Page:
According to animal research, peppermint tea for bloating helps calm the gut, which may reduce intestinal spasms in addition to the bloating and pain that may accompany them. Peppermint oil pills may also help with abdominal pain, bloating, and other digestive issues.
Bloating has not been tested with peppermint tea. According to one study, a single tea bag provided six times the amount of peppermint oil as a serving of peppermint leaf capsules. As a result, peppermint tea could be rather strong. Peppermint tea is available as a single ingredient or in tea blends designed for stomach comfort.
To create the tea, combine 1 tablespoon (1.5 g) of dried peppermint leaves, 1 tea bag, or 3 tablespoons (17 g) of fresh peppermint leaves in 1 cup (240 ml) of hot water. Allow for a 10-minute steep before straining.
Fennel – Tea for bloating
Fennel has been examined for its several health advantages, but because you are here to de-bloat, we’ll concentrate on its gastro-taming abilities. Fennel aids in the removal of gas from the intestines as well as the production of bile by the body. More bile signifies that your body is better able to break down fats, particularly dairy products, which are one of the leading causes of bloating. Can’t seem to find fennel tea? We propose crushing some seeds and steeping them in water. This is a helpful tea that helps with bloating!
Angelica root: Natural Remedies for Bloating
This tea is prepared from the roots of the celery-related Angelica archangelica plant. The herb does have a bitter taste that improves when steeped with lemon balm tea. Iberogast and other herbal digestion medicines contain angelica root extract. The bitter components of the herb may boost digestive fluids, promoting healthy digestion. Furthermore, animal and test-tube studies suggest that angelica root may treat constipation, which is a cause of bloating. More human study on this root is required in general.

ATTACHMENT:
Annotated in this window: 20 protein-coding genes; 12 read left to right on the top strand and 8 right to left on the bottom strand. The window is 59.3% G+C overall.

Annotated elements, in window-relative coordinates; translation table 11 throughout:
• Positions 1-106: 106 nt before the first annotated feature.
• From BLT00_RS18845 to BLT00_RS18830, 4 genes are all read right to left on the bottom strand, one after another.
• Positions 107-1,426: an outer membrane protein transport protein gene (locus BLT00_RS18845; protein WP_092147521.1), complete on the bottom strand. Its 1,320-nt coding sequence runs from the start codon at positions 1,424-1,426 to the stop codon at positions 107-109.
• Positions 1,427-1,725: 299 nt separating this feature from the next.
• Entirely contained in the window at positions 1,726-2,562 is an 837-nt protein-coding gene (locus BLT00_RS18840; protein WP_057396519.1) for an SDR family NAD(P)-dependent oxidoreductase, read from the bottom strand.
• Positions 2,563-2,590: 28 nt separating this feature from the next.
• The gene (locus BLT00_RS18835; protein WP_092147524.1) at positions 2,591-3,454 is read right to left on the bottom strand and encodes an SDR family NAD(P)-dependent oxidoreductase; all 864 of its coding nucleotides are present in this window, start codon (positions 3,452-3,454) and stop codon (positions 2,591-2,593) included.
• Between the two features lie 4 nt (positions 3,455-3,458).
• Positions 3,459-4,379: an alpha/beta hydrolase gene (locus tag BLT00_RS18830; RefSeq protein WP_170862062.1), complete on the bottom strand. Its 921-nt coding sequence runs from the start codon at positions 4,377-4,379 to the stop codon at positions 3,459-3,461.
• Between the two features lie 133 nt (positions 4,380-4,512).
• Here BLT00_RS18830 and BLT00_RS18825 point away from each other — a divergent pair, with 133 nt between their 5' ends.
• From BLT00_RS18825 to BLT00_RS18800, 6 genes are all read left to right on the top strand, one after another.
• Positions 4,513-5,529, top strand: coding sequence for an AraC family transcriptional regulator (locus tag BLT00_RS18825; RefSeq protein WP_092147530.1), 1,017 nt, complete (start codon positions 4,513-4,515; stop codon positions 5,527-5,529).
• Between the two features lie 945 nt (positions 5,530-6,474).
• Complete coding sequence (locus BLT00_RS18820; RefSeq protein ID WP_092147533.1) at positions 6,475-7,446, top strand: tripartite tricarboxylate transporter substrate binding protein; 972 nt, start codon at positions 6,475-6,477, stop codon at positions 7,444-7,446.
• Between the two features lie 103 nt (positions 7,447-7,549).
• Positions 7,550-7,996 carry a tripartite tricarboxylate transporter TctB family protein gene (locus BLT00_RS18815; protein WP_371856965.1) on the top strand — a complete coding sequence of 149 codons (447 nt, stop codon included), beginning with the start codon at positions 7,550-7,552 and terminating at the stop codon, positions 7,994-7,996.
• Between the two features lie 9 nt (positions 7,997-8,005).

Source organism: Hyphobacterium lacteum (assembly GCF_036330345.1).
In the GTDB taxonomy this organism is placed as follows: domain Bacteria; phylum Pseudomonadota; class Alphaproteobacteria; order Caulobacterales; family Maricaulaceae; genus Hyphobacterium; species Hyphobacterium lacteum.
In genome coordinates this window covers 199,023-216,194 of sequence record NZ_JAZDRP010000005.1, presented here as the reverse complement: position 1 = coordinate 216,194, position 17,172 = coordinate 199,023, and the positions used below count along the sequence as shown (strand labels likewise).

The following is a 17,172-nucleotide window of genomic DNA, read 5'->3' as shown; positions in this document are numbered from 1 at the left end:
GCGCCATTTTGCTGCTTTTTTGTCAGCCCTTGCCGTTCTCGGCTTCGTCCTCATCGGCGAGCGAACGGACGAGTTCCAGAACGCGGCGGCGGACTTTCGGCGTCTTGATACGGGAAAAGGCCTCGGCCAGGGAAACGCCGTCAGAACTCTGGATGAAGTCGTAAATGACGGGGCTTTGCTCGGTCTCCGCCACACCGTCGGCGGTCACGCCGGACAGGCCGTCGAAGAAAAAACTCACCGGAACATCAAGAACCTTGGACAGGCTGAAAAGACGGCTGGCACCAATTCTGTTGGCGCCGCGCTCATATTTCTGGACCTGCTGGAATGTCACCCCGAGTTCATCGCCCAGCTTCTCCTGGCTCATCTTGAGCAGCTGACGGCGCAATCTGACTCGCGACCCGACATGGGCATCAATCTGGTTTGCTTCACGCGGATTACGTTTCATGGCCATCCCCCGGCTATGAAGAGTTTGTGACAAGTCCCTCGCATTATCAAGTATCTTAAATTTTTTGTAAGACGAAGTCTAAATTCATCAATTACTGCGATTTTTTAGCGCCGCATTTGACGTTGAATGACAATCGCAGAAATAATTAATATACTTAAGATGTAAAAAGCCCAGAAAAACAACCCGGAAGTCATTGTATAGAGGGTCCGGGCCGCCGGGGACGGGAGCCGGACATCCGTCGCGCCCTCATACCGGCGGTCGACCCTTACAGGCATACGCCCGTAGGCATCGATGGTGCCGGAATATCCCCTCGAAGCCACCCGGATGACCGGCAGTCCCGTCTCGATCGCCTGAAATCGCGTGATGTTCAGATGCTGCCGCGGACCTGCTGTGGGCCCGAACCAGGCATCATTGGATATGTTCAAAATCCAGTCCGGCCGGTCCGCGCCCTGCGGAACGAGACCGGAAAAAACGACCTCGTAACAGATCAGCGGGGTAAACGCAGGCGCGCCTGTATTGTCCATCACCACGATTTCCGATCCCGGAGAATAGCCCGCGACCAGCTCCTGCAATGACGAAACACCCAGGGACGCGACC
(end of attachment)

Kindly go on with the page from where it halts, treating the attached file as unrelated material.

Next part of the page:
According to some sources, angelica root should not be used during pregnancy because there is insufficient research on its safety. To make sure optimal care, please check your doctor before taking any herb during pregnancy or during breastfeeding. How to make a cup of this tea? 1 teaspoon (2.5 grams) of dried root per cup (240 ml) of boiling water is a standard serving of angelica tea. Allow steeping for 5 minutes.
Does green tea help with bloating? A big YES! This is the only “true” tea on this list: Green tea powder is used to make matcha. This robust tea boasts an earthy flavor, a darker green color, and, of course, caffeine (but it is less than in black tea). Among the several advantages of matcha are: It contains cancer-fighting antioxidants and boosts metabolism, making it effective for weight loss. In terms of bloating, research shows that green tea helps gastrointestinal health in a variety of ways, including improved food absorption and gas reduction.
Matcha is made differently than most teas because it comes in powder form. To prepare matcha: Scoop the powder into your mug, add hot water, and whisk quickly to remove any small lumps. There is nothing to strain; you receive the complete tea leaf, pounded into powder. Many people add milk to their green tea, so you may drink it like a latte or sweeten it to taste. So, next time you experience discomfort, use green tea for bloating!
Chamomile: Useful Tea for Bloating
Chamomile (Chamomillae romanae) belongs to the daisy family. The herb’s tiny white blossoms resemble little daisies. Chamomile is utilized in traditional remedies to treat diarrhea, indigestion, vomiting, gas, nausea, and ulcers. According to animal and test-tube research, chamomile may help prevent Helicobacter pylori bacterial infections, which induce stomach ulcers and bloating.
Chamomile is also a member of the plants found in the liquid supplement Iberogast, which has been demonstrated to aid with stomach pain and ulcers. Human research on chamomile tea is still required to demonstrate its digestive advantages. The main beneficial ingredients, including flavonoids, are found in chamomile flowers. Check to see if the dried tea is prepared from flower heads rather than stems and leaves. Pour 1 cup (240 ml) of heated water over 1 tablespoon (2-3 grams) of dried chamomile (or 1 tea bag) and simmer for ten minutes to make this lovely, somewhat sweet tea.